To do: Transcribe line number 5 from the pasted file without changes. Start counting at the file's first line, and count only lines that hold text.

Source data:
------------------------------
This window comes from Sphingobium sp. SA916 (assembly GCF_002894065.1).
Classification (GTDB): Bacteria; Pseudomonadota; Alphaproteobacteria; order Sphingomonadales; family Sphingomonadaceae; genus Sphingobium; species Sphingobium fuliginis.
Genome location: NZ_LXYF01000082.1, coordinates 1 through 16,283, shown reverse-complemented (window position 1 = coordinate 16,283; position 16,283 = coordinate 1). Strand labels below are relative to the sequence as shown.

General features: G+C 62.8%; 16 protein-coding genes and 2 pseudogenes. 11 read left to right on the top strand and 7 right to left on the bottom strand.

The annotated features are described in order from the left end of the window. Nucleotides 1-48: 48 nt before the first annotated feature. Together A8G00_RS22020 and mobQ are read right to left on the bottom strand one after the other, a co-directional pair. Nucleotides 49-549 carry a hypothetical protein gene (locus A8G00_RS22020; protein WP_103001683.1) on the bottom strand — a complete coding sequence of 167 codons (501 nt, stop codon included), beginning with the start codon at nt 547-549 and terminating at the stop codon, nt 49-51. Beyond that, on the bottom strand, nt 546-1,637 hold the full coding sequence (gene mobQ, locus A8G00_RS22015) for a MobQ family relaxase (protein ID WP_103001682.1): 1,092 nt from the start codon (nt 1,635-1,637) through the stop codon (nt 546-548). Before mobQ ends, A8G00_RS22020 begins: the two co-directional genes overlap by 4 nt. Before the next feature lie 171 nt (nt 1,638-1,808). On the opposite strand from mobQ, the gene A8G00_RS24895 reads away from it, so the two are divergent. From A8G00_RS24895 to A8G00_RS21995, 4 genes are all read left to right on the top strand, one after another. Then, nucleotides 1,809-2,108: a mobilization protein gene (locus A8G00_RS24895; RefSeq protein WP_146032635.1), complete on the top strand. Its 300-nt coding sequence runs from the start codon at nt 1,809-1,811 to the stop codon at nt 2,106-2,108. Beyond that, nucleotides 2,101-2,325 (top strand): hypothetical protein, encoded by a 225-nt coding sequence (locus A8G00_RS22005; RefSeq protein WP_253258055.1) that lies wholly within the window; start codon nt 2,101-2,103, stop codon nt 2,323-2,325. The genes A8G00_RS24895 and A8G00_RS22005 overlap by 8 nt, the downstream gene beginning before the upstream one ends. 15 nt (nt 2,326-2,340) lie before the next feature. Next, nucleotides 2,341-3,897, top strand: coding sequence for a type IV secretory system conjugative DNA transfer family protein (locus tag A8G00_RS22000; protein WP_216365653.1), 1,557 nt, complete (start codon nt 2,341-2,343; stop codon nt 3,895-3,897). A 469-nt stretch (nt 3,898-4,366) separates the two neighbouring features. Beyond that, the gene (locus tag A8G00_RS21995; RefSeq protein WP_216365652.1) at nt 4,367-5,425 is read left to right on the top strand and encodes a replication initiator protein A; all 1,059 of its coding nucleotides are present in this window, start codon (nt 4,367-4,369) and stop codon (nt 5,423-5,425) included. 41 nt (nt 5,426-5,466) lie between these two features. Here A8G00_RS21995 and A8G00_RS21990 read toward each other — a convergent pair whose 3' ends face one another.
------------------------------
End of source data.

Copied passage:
The annotated features are described in order from the left end of the window. Nucleotides 1-48: 48 nt before the first annotated feature. Together A8G00_RS22020 and mobQ are read right to left on the bottom strand one after the other, a co-directional pair. Nucleotides 49-549 carry a hypothetical protein gene (locus A8G00_RS22020; protein WP_103001683.1) on the bottom strand — a complete coding sequence of 167 codons (501 nt, stop codon included), beginning with the start codon at nt 547-549 and terminating at the stop codon, nt 49-51. Beyond that, on the bottom strand, nt 546-1,637 hold the full coding sequence (gene mobQ, locus A8G00_RS22015) for a MobQ family relaxase (protein ID WP_103001682.1): 1,092 nt from the start codon (nt 1,635-1,637) through the stop codon (nt 546-548). Before mobQ ends, A8G00_RS22020 begins: the two co-directional genes overlap by 4 nt. Before the next feature lie 171 nt (nt 1,638-1,808). On the opposite strand from mobQ, the gene A8G00_RS24895 reads away from it, so the two are divergent. From A8G00_RS24895 to A8G00_RS21995, 4 genes are all read left to right on the top strand, one after another. Then, nucleotides 1,809-2,108: a mobilization protein gene (locus A8G00_RS24895; RefSeq protein WP_146032635.1), complete on the top strand. Its 300-nt coding sequence runs from the start codon at nt 1,809-1,811 to the stop codon at nt 2,106-2,108. Beyond that, nucleotides 2,101-2,325 (top strand): hypothetical protein, encoded by a 225-nt coding sequence (locus A8G00_RS22005; RefSeq protein WP_253258055.1) that lies wholly within the window; start codon nt 2,101-2,103, stop codon nt 2,323-2,325. The genes A8G00_RS24895 and A8G00_RS22005 overlap by 8 nt, the downstream gene beginning before the upstream one ends. 15 nt (nt 2,326-2,340) lie before the next feature. Next, nucleotides 2,341-3,897, top strand: coding sequence for a type IV secretory system conjugative DNA transfer family protein (locus tag A8G00_RS22000; protein WP_216365653.1), 1,557 nt, complete (start codon nt 2,341-2,343; stop codon nt 3,895-3,897). A 469-nt stretch (nt 3,898-4,366) separates the two neighbouring features. Beyond that, the gene (locus tag A8G00_RS21995; RefSeq protein WP_216365652.1) at nt 4,367-5,425 is read left to right on the top strand and encodes a replication initiator protein A; all 1,059 of its coding nucleotides are present in this window, start codon (nt 4,367-4,369) and stop codon (nt 5,423-5,425) included. 41 nt (nt 5,426-5,466) lie between these two features. Here A8G00_RS21995 and A8G00_RS21990 read toward each other — a convergent pair whose 3' ends face one another.